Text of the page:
The 5 Most Important Techniques for Stress Management

5 Techniques for Stress Management: Deep Breathing, Mindfulness, Movement, Positivity, Self-Care

Stress is a natural element of the human existence, but it doesn’t have to overwhelm your day-to-day life. Stress management techniques are designed to mitigate feelings of anxiety and tension, and help you deal with these emotions in a healthy, productive way.

Nearly every culture around the world has developed their own unique forms of stress management, but with so many different methods and approaches available, how do you know which one is right for you?

Regardless of specific technique, at the core of many stress management practices is the idea of converting negative feelings into springs of inspiration, positivity, and energy by redirecting or letting go of unpleasant thoughts and feelings. Easier said than done? Maybe. But by practicing the basic stress management techniques listed below, you’ll start to find yourself free of the confining influence of stress.

Use this Monday to commit to taking back control of your headspace with simple stress management practices.

 

Deep Breathing:

Breathing moves air into and out of the lungs to bring in oxygen and expel carbon dioxide from the body. While breathing is mostly an unconscious activity, an individual can consciously control his or her breath in a manner to help curb the effects of stress. Deep breathing techniques help the body’s nervous system sense a more relaxed state of being. Use our collection of breathing GIFs to shift focus away from unpleasant thoughts and toward the soothing rhythm of your breath.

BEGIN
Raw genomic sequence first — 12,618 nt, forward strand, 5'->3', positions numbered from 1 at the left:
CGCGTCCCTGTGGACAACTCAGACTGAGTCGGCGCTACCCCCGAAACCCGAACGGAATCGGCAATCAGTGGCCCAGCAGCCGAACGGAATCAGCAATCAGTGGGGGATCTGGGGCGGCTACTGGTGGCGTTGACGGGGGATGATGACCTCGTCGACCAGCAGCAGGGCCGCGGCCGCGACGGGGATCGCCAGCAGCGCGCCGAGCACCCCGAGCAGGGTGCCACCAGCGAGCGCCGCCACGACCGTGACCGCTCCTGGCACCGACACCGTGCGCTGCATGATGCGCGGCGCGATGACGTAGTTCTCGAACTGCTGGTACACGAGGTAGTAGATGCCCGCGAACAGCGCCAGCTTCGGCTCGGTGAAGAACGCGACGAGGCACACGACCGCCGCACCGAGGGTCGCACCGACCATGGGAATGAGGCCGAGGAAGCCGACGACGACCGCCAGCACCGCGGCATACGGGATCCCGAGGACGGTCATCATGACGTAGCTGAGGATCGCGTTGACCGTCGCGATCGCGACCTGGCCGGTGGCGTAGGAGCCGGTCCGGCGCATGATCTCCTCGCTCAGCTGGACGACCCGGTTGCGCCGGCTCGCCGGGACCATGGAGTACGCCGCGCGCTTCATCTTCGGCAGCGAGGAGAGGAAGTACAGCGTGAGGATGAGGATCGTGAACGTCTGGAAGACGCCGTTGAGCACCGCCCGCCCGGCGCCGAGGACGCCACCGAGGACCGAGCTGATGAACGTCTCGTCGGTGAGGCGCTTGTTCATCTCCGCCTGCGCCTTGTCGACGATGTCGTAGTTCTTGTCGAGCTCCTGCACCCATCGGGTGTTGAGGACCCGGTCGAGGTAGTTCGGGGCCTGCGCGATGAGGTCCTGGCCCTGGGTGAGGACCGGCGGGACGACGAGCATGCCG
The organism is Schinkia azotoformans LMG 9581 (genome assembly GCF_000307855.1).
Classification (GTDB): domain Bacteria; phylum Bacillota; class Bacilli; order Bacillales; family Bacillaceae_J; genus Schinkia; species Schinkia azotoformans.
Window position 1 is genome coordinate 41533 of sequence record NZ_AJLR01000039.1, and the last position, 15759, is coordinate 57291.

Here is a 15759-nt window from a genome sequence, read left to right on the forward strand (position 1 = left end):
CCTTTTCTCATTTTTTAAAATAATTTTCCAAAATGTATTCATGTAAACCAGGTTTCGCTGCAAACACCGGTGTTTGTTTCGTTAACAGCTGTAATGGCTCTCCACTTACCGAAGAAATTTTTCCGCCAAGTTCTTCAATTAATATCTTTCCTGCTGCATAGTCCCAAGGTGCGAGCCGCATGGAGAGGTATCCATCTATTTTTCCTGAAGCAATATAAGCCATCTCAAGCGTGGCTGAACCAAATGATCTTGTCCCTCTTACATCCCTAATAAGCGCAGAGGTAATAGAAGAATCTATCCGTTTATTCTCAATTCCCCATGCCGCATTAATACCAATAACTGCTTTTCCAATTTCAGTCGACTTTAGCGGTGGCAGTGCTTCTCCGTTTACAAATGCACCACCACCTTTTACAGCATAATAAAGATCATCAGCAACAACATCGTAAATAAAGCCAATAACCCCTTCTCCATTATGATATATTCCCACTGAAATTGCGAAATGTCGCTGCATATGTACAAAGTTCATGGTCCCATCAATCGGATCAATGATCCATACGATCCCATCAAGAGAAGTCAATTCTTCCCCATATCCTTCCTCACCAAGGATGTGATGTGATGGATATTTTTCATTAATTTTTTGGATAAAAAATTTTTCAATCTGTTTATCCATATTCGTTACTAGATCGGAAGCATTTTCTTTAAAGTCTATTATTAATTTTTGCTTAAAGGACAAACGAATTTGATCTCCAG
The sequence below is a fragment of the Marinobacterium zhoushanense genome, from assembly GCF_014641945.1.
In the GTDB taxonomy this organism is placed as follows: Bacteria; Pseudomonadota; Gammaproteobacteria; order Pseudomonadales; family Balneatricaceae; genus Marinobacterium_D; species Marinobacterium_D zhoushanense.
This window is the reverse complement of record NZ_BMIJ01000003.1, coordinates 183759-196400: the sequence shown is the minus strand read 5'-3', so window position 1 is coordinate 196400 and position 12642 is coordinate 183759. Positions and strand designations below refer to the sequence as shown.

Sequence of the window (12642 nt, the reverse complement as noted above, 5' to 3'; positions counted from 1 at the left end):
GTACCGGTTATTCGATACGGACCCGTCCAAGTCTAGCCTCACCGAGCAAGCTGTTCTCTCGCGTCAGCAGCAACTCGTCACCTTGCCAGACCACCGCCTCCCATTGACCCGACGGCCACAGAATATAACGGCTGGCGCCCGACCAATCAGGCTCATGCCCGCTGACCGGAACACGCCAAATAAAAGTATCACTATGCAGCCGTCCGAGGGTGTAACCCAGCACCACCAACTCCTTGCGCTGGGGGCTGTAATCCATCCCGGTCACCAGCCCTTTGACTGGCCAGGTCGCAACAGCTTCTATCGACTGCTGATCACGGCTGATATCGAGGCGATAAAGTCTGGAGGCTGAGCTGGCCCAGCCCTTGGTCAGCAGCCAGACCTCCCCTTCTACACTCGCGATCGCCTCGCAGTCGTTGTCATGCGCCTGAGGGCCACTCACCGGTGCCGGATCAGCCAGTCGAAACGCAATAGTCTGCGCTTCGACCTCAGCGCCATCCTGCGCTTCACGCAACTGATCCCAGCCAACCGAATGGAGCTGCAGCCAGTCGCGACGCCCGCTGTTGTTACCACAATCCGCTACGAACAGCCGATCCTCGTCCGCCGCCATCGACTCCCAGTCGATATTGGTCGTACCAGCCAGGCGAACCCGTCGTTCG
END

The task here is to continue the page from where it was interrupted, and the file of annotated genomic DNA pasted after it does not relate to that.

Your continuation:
Mindfulness:

Mindfulness means being present, using innate attention and awareness. It is defined as a mental state achieved by focusing one’s awareness on the present moment, while calmly acknowledging and accepting one’s feelings, thoughts, and bodily sensations, used as a therapeutic technique. Some mindfulness practices include body scan meditation, sitting meditation, Hatha yoga, and being present in the moment.

 

Movement:

Aerobic and endurance exercises can help the body deal with stress and, perhaps counterintuitively, help it relax. As a result, walking, jogging and other repetitive activities are sometimes called muscular meditation. But other forms of physical activity can also help relieve stress. Yoga and tai chi are two disciplines that incorporate breathing, movement, and mindfulness to bring you back to a positive mindset.

 

Positivity:

Positive actions can help turn anxiety and stress into kindness and optimism. Evidence suggests embracing positivity can help people feel better about daily life, improve health, and reinforce positive thoughts and emotions. Practices like expressing gratitude, giving, and mindful attention can help individuals relieve stress and move to a happier state of being.

 

Self-care:

Self-care is all about improving your physical and emotional state to better handle the stressors of everyday life. Feeling better about yourself can help reduce chronic stress, as well as make you more sympathetic to the struggles of others. As far as stress management goes, self-care is certainly the most fun. Pampering yourself is rejuvenating, so make sure to dedicate time to visiting with friends, taking vacation, going to the spa, or treating yourself to a special meal.